If you’ve been frequenting this site over the course of this year, you might recall that I managed to write about four of the album’s singles:

  • Las Panteras” a funky, mind-bending jam featuring shimmering synths bongos, cowbell, cabasa and wiry post punk meets Nile Rodgers and surf rock-like guitars and a sinuous bass line. 
  • Good to Go,” another mind-bending, genre-blurring composition that begins with a decidedly Western intro with shimmering and reverb-drenched guitar twang before quickly morphing into a a trippy yet chilled out Latin funk meets Turkish psych affair with glistening synths, handclaps and a blazing guitar solo. 
  • Pista (Fresh Start),” a slick and trippy synthesis of chicha, cumbia and psych rock featuring looping guitars and dance floor friendly Latin rhythms. 
  • The Link Is About To Die,” a trippy party friendly groove featuring looping and glistening guitars, twinkling synths and shuffling rhythms.

The rapidly rising JOVM mainstays will cap off a momentous year with two singles “Los Chrismos,” their first-ever Christmas themed composition and “Tipp Tapp,” both which were released digitally and physically earlier this month on a flexi disc bundled with a red vinyl re-press of their debut album. Co-produced, by the band’s Serra Petal and Javier Weyler, the two new tracks were recorded at 5db. 

The first single of the batch, the Christmas-themed “Los Chismos,” is a celebratory party, starting romp with cheers and shouts, centered around a dexterous and looping guitar line, atmospheric synths that’s one-part cumbia, one-part psych rock and 100% unadulterated joy. Considering the continued strange and uneasy state of our world over the past couple of years, “Los Chrismos” is a much-needed joy and hope bomb.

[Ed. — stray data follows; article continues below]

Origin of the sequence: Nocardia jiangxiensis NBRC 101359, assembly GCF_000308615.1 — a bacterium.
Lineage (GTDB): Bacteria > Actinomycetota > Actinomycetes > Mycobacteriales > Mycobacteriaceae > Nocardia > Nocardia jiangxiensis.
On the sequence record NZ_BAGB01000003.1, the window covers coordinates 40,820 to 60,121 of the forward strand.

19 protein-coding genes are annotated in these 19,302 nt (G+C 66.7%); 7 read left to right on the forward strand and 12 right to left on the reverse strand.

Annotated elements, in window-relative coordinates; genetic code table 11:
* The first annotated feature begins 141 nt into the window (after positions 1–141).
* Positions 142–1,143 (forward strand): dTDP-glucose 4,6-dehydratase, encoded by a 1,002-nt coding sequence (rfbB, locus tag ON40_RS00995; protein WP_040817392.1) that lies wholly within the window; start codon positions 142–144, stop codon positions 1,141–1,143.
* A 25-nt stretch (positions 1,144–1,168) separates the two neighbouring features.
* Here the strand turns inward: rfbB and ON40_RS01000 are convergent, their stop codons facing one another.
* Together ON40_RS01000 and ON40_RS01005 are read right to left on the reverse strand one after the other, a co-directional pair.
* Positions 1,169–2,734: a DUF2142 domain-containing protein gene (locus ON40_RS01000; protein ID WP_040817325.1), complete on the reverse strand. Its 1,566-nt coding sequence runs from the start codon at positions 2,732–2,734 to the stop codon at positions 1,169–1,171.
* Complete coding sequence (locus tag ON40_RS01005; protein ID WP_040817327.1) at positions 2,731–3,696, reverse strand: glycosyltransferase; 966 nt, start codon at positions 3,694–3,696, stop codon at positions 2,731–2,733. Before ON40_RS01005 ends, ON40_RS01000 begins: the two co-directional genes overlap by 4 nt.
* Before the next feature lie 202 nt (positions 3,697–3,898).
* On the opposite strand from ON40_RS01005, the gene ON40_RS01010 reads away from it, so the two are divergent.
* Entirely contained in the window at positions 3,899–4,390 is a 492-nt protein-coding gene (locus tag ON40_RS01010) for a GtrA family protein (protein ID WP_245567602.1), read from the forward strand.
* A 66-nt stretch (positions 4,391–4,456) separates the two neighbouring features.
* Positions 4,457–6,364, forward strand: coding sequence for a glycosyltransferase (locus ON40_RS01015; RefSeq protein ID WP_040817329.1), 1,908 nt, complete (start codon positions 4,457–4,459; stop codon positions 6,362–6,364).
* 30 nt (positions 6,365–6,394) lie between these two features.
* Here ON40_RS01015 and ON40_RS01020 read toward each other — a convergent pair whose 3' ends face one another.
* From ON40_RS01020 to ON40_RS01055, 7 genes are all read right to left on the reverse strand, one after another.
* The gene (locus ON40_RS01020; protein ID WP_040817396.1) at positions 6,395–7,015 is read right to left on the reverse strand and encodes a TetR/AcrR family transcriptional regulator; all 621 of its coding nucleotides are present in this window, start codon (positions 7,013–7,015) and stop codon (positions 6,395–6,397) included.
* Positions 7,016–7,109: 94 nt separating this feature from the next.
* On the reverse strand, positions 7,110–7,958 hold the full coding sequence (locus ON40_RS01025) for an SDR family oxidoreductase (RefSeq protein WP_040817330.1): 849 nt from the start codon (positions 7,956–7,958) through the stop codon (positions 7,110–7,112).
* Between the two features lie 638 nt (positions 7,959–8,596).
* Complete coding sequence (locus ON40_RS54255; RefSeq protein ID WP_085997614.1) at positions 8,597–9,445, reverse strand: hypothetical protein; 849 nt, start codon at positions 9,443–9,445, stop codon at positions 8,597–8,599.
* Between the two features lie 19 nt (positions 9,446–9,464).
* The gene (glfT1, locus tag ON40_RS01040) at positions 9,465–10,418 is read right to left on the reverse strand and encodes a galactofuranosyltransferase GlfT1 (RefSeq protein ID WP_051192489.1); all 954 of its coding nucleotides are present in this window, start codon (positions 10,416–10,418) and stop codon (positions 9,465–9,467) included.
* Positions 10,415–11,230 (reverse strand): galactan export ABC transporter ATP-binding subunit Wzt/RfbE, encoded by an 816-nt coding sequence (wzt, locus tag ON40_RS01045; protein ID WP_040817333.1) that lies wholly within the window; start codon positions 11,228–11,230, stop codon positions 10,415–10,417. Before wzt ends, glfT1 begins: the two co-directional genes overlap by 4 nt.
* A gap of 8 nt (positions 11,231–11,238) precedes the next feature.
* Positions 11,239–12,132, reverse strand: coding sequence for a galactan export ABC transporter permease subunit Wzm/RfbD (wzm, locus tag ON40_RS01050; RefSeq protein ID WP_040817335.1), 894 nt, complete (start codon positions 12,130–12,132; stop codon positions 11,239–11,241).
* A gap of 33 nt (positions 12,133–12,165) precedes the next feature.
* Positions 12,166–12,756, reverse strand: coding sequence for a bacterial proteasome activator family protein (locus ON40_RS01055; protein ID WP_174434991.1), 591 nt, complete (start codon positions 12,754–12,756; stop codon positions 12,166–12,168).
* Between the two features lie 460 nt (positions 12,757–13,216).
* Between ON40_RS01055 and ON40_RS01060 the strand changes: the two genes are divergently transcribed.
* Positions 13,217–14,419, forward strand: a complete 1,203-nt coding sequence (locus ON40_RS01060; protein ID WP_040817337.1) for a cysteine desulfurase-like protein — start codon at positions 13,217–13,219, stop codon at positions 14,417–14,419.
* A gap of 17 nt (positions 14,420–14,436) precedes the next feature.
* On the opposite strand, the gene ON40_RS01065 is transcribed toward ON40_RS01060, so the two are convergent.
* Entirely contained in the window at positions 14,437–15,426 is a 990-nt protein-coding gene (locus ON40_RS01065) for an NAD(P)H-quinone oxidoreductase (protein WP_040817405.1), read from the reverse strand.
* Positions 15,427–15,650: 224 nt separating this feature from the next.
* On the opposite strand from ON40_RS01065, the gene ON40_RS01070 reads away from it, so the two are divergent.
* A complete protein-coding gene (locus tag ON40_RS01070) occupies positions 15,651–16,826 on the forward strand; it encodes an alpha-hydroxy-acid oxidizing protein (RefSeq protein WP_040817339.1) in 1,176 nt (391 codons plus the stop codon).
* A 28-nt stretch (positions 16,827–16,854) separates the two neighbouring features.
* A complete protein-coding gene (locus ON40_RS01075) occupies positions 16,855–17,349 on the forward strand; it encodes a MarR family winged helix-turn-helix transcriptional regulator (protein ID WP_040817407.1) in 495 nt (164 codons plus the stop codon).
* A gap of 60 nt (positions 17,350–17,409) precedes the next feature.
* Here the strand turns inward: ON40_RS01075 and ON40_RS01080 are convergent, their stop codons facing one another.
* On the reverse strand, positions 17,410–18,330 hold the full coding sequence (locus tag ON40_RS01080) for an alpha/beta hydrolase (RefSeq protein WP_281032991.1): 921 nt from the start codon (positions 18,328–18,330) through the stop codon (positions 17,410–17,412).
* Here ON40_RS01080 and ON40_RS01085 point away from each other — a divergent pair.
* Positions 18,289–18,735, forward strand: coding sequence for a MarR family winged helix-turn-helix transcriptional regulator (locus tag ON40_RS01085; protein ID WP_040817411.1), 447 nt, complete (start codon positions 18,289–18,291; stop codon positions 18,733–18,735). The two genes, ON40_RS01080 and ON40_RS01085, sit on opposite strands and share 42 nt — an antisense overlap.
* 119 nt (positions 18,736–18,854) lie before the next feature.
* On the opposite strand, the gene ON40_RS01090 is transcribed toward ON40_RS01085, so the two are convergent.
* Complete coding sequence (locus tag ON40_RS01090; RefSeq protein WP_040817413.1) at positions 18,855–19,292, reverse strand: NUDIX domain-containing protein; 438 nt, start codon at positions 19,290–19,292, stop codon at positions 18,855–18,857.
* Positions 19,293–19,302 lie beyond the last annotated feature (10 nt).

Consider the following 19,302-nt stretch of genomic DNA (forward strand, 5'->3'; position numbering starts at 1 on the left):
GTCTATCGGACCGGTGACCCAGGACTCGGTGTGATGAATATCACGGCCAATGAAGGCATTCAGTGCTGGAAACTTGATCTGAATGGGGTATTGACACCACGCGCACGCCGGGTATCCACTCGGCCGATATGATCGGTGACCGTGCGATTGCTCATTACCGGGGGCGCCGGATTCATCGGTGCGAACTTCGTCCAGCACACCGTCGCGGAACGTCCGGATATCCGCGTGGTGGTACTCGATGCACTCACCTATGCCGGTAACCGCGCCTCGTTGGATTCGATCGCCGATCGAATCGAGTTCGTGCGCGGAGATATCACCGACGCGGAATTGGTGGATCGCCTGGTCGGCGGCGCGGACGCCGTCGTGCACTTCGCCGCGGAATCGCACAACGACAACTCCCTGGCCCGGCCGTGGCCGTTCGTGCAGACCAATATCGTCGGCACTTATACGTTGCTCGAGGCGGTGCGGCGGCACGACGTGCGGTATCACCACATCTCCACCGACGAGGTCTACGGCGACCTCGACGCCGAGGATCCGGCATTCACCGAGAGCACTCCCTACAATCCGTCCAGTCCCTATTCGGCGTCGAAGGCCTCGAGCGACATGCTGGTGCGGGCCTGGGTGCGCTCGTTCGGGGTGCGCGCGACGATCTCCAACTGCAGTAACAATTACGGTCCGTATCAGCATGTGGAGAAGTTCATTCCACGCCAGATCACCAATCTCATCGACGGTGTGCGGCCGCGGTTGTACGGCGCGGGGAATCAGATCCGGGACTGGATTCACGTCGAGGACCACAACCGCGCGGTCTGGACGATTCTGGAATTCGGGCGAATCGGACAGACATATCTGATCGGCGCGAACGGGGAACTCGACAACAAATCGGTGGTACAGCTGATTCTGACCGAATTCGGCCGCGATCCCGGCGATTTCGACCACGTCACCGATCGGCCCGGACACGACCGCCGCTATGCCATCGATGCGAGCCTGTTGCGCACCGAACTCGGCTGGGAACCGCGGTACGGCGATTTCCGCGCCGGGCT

“‘Los Chrismos’ is our ‘80s nostalgic Christmas dreamland. Shoop-shooping down the slopes into a cosy chalet strewn with fairy lights, join us for a glass of bubbly and a cosy Christmas party full of festivities!” The band shares. “We can’t wait to get dressed up and play this song on our Chrismos tour.” 

Directed, shot and edited by Tom Mitchell, the accompanying video continues the 80s vibes of the song: We the women of Los Bitchos skiing down the slopes before meeting up for a meal and bubbly in a cozy, chalet complete with fireplace, seasonal lights — and the exchanging of gifts. If you’re a child of the 80s as I am, the video is a playful and nostalgia-inducing walk down memory lane.

New Audio: Belgian Duo Portland Releases an Atmospheric Ode to Heartbreak and Resolve

Belgian indie pop duo Portland — Jente Pironet and Sarah Pepels — can trace their origins back to when the duo lived at the same student housing unit while studying at Hasselt, Belgium‘s PXL Music School. The duo also a shared the same love of music with a specific soft spot for Elliott Smith. In fact, the project’s name is a nod to Smith’s hometown. From the start, it was clear that the duo had a palpable chemistry: Their voices blend and complement each other perfectly.

The duo took part in and won several local talent competitions before signing to [PIAS] back in 2018. Their full-length debut, 2019’s Your Colours Will Stain was released to critical and commercial acclaim with the album peaking at #6 on the Belgian album charts, thanks to success of the melancholy and dreamy sound of singles like “Killer’s Mind, “Ally Ally” and “You Misread Me.” Adding to a growing profile, the Belgian pop duo made the rounds of the national and international touring circuit with sets at Rock Werchter, Pukklepop, and The Great Escape, as well as several festivals across the Benelux region (Belgium, The Netherlands and Luxembourg) and France.